TABC won’t hear Glen Garden case as purchase moves forward

Scott Nishimura

The Texas Alcoholic Beverage Commission has dismissed several protests against a permit for a proposed whiskey distillery at the Glen Garden Country Club in southeast Fort Worth, finding no legal reason to move forward with a formal hearing.

The commission is prepared to issue a permit to Firestone & Robertson Distilling Co., assuming it closes on purchasing Glen Garden and turns in the existing permit, said Loretta Green, regional licensing supervisor for North Texas in the TABC’s Arlington office, which ran the inquiry into the protests.

The permit issue was one potential obstacle in F&R’s due diligence review of the 100-year-old club. Neighborhood leaders and homeowners have fought the distillery, saying they don’t want it nestled into their neighborhood and near churches, and fear drunken driving incidents, noise, traffic and other nuisances.

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“We were very confident that [TABC] would find nothing unlawful,” given that the neighborhoods’ arguments to the commission were the same as they made in unsuccessfully trying to block a city rezoning of the site this summer that allowed a distillery, Leonard Firestone, one of the Fort Worth distillery’s two principals, said in an interview.

Asked what the status of the F&R’s option is now, Firestone said, “We’re working to a close. We’re now feeling like we’re doing it relatively soon.”

F&R was due to close on the $3 million purchase Oct. 12, but has two 30-day options and is in the middle of the first. The options are connected to a state-required periodic inspection of a 100-year-old earthen dam and cart path that links the golf course’s eighth tee to the fairway on the other side of a scenic lake.

The inspection has found that a tree must be removed, a basin on the dry side of the dam must be cleared of debris, and the dam generally must be cleaned up, C.W. Dowdy, one of Glen Garden’s two owners, said in an interview, characterizing the matter as insignificant. F&R would assume the costs if it purchases the property.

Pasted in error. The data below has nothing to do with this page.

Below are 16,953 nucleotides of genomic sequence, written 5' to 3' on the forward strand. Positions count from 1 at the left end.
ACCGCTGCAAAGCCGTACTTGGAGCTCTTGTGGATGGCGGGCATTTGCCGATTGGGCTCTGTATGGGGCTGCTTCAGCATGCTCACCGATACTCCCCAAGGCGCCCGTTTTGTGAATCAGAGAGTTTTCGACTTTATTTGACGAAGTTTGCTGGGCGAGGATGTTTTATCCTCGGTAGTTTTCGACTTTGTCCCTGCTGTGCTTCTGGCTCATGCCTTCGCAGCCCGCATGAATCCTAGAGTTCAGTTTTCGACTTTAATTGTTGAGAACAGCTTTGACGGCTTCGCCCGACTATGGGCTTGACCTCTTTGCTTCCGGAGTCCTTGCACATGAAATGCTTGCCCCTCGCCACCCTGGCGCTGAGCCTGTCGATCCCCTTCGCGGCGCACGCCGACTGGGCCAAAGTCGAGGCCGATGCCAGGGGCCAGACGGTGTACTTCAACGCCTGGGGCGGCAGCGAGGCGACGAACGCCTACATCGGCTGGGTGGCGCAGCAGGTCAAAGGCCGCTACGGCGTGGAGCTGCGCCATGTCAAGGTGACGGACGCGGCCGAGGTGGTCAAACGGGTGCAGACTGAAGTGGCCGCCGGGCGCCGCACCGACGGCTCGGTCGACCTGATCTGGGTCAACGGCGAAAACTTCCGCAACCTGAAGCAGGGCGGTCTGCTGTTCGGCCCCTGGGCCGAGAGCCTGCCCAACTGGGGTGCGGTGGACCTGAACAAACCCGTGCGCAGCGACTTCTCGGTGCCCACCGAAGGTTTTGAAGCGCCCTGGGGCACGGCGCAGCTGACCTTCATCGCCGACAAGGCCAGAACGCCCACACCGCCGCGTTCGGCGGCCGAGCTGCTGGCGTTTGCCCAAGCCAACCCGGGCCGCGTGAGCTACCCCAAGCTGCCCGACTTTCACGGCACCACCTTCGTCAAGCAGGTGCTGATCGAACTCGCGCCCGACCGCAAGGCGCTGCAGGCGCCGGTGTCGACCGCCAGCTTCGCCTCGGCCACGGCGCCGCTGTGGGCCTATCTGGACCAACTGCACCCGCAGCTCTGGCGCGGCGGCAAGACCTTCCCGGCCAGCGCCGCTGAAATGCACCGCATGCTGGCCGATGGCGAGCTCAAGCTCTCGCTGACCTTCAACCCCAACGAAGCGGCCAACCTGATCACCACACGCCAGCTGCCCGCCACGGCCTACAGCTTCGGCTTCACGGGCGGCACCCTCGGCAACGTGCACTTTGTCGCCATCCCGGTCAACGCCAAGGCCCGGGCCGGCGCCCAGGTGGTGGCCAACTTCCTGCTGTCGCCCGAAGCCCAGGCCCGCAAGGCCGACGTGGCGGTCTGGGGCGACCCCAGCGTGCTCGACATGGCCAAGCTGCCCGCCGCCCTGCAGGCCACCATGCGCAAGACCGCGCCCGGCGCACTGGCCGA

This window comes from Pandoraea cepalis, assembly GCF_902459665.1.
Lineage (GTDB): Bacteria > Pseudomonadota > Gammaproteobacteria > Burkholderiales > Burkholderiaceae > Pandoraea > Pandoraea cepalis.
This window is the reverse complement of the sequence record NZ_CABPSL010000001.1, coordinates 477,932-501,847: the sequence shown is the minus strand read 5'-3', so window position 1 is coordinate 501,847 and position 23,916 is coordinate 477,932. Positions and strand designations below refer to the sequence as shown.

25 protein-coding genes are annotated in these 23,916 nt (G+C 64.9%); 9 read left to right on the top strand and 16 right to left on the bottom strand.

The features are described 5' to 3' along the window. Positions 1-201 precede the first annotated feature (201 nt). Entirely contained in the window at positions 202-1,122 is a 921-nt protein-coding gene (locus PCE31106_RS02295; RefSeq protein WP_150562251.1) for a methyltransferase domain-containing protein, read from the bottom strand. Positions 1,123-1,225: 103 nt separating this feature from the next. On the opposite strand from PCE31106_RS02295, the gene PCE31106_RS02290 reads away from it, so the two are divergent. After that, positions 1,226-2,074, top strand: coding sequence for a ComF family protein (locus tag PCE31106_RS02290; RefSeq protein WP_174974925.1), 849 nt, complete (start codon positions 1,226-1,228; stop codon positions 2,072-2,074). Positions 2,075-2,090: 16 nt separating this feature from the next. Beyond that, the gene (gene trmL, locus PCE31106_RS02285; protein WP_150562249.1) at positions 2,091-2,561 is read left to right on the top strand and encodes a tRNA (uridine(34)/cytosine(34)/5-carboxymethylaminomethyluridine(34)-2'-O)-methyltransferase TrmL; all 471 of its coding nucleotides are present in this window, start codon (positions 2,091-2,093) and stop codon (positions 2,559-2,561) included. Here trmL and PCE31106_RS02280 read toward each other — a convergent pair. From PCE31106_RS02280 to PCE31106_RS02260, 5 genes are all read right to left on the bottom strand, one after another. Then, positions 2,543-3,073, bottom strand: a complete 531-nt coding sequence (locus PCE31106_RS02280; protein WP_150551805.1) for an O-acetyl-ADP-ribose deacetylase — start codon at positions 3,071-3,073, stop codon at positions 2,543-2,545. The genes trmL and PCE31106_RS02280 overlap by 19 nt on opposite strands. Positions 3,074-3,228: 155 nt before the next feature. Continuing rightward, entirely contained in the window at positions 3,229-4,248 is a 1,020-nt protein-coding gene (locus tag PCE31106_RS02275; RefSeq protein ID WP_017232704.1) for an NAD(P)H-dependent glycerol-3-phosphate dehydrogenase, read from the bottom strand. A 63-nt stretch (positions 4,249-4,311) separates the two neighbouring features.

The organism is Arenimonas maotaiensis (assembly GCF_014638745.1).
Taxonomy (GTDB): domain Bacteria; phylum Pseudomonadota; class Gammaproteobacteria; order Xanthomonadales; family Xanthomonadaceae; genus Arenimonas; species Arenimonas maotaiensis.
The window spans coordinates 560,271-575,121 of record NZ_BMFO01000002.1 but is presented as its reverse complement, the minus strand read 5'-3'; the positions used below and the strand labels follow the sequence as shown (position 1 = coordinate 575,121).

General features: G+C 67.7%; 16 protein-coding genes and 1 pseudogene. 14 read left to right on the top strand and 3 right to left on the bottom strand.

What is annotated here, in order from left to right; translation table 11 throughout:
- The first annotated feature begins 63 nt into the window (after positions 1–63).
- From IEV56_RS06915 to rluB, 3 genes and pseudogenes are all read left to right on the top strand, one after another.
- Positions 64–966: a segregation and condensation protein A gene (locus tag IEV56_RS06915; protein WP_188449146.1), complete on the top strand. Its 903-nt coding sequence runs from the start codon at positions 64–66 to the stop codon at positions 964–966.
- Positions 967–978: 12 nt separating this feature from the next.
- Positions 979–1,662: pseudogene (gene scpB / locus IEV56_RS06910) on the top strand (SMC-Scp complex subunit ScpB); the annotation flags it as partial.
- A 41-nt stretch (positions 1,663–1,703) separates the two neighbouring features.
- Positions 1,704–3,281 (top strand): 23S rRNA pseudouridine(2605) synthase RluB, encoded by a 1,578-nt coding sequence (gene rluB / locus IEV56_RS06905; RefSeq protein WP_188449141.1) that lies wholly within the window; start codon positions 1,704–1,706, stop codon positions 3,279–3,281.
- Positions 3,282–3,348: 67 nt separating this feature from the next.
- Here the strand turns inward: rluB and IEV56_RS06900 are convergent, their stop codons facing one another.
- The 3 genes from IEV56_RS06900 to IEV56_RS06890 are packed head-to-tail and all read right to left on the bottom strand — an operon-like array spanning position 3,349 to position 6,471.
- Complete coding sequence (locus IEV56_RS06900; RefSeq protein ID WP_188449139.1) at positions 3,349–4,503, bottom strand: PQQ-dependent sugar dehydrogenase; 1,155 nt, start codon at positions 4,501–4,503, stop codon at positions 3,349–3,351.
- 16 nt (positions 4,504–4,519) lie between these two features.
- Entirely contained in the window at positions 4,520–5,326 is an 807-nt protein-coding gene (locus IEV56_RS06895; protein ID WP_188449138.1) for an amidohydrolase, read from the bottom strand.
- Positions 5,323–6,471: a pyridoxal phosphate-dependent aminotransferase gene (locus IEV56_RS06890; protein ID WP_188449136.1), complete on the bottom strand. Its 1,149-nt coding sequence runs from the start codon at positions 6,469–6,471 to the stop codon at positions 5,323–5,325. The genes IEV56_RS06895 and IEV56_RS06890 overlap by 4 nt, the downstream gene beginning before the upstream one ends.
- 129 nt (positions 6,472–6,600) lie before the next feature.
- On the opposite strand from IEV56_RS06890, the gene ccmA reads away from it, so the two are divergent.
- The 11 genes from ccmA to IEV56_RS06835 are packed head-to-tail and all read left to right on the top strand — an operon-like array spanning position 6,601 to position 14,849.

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Firestone declined to discuss the specifics of the F&R contract with Glen Garden’s owners. He said only that F&R continues to work through “typical due diligence issues.”

Asked if F&R has its financing lined up, he said, “Closing on the property is not going to be an issue for our company.”

F&R is continuing to work on its plan for the property. When the City Council approved the rezoning, it also adopted an F&R-submitted drawing as a required site plan that committed F&R to the locations of improvements on the property. City staff, however, say the drawing isn’t acceptable as an official site plan, and F&R must submit a complete site plan before being issued any permits.

Because the drawing did not include any tees, fairways or greens and instead depicted those areas as open space, F&R won’t be obligated to retain any golf holes, staff members say.

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Retention of the club’s storied history – golf legends Ben Hogan and Byron Nelson caddied there as youth, and a young Sandra Palmer was known to sneak onto the course at night – is another issue that the neighborhood has raised.

Firestone and Troy Robertson, F&R’s other principal, have maintained they may try to retain a few holes around a visitors center they plan to build overlooking the lake, but can’t commit to that.

“We are buying the club for the property, not for the golf,” Firestone said. “We aren’t golf operators.”

If F&R moves to close soon, Firestone said he anticipated that the first phase of building could start next year. Firestone and Robertson said during the rezoning process that they expected to invest $15 million in the property, including building a distillery, visitors center, aging barns and potentially even lodging.

The facility would offer tastings, tours and special event bookings, much like F&R’s popular Near Southside facility in Fort Worth that the company has nearly outgrown. F&R would produce whiskey from both facilities. Retail sales, under state law, would be limited to two bottles per month per adult; the rest would have to be sold through distributors.

Neighborhood leaders are still hoping they can maintain opposition and scare off F&R’s investors.

The golf course was for sale for two years before F&R put their contract down on it, but neighborhood leaders say they weren’t aware the club was for sale and did not have an opportunity to pursue opportunities to maintain it as a golf course.

“We’re still working on what was done two years ago and not looking at other opportunities,” Howard Rattliff Jr., a Glencrest Civic League leader, said in an interview. “This course has kind of been forgotten.”